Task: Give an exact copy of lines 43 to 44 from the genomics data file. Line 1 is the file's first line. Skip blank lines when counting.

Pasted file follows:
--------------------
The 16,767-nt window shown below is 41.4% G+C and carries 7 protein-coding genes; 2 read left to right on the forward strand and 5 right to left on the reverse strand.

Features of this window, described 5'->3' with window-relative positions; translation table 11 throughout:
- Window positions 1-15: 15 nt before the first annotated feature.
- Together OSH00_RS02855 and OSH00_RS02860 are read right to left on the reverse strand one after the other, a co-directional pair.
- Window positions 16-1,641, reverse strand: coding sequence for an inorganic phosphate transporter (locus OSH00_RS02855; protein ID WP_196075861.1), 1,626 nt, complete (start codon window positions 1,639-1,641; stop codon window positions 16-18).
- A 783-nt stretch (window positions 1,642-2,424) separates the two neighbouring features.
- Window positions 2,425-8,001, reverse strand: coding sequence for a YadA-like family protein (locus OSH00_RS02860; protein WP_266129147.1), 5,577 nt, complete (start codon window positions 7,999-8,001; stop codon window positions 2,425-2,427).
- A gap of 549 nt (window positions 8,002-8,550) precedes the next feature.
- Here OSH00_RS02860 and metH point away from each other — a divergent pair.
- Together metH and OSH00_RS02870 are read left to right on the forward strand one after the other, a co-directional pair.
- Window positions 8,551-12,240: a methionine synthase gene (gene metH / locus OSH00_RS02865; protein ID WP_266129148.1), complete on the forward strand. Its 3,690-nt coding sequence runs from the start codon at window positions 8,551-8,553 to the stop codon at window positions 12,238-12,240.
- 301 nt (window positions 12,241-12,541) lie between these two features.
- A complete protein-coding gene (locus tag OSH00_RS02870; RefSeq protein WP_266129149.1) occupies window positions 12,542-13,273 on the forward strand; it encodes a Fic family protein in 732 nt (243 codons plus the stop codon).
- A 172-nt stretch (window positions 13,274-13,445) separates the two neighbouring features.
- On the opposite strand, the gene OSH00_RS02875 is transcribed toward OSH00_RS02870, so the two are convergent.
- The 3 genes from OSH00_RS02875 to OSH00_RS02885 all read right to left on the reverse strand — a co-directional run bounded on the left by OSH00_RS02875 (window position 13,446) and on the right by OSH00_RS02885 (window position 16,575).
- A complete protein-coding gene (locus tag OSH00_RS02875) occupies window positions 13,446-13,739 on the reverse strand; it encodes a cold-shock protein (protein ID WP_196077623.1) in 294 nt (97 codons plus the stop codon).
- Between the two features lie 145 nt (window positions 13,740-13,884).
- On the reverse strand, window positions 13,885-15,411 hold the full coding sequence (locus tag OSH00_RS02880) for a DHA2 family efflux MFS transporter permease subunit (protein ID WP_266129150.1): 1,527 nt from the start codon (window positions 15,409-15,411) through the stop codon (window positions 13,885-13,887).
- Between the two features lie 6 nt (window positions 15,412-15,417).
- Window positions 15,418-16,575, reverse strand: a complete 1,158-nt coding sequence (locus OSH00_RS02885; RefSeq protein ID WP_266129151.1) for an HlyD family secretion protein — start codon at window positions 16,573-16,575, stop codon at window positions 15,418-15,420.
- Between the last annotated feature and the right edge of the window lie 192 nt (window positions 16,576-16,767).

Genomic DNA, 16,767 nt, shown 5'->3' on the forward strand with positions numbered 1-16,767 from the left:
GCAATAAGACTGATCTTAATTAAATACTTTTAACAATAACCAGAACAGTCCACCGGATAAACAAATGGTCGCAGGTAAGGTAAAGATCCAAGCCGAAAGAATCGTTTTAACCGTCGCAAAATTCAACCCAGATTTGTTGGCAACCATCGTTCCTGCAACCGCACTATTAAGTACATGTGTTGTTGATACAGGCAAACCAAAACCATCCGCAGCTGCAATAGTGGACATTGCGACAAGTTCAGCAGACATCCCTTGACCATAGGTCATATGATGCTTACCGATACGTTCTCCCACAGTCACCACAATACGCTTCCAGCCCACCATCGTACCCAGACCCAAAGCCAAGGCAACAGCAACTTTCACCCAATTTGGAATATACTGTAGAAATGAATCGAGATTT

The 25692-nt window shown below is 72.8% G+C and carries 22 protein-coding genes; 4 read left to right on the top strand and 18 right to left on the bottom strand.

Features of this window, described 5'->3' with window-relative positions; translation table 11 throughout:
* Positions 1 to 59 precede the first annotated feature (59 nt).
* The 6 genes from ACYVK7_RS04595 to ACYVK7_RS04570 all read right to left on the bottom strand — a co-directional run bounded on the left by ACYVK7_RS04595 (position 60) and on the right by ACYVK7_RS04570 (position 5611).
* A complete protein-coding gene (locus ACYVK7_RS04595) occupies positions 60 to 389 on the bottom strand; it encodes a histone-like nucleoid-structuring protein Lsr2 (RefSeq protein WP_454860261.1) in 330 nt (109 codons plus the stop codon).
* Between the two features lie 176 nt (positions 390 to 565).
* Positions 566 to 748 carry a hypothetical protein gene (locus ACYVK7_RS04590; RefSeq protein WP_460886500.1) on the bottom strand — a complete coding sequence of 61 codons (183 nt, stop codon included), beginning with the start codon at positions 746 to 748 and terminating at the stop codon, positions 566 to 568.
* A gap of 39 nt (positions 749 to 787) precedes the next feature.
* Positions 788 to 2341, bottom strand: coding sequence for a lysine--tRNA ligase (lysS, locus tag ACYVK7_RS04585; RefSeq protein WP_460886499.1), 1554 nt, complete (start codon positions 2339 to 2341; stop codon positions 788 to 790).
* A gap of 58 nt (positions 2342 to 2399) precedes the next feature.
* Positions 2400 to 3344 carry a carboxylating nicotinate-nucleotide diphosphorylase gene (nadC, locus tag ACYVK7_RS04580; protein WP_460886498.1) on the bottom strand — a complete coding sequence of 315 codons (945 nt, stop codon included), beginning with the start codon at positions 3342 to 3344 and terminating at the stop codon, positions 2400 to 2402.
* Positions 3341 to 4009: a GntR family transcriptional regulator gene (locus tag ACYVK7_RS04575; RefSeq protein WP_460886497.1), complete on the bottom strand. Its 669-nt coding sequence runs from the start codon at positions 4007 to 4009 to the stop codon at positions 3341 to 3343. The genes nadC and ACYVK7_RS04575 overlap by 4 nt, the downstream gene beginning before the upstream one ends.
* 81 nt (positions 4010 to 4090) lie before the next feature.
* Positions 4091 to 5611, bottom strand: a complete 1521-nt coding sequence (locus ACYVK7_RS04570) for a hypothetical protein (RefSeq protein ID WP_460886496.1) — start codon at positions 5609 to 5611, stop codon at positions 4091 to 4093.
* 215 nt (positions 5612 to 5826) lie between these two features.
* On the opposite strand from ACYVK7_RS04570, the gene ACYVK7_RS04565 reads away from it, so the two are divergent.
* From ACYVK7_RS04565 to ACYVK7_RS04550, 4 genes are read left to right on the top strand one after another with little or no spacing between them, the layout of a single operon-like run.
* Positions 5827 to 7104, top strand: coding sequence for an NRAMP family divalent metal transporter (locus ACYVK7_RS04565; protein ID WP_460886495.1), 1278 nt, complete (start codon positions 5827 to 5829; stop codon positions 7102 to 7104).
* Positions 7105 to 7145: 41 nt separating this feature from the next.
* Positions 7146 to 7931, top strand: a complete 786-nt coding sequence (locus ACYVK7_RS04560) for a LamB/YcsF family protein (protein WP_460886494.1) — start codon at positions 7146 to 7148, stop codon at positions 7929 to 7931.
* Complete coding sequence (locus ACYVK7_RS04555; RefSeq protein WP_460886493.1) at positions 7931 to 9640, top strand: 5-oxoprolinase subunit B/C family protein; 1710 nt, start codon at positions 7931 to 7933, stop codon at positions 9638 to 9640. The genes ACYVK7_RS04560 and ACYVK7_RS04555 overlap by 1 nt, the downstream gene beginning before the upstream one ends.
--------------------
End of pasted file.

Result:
* Positions 7105 to 7145: 41 nt separating this feature from the next.
* Positions 7146 to 7931, top strand: a complete 786-nt coding sequence (locus ACYVK7_RS04560) for a LamB/YcsF family protein (protein WP_460886494.1) — start codon at positions 7146 to 7148, stop codon at positions 7929 to 7931.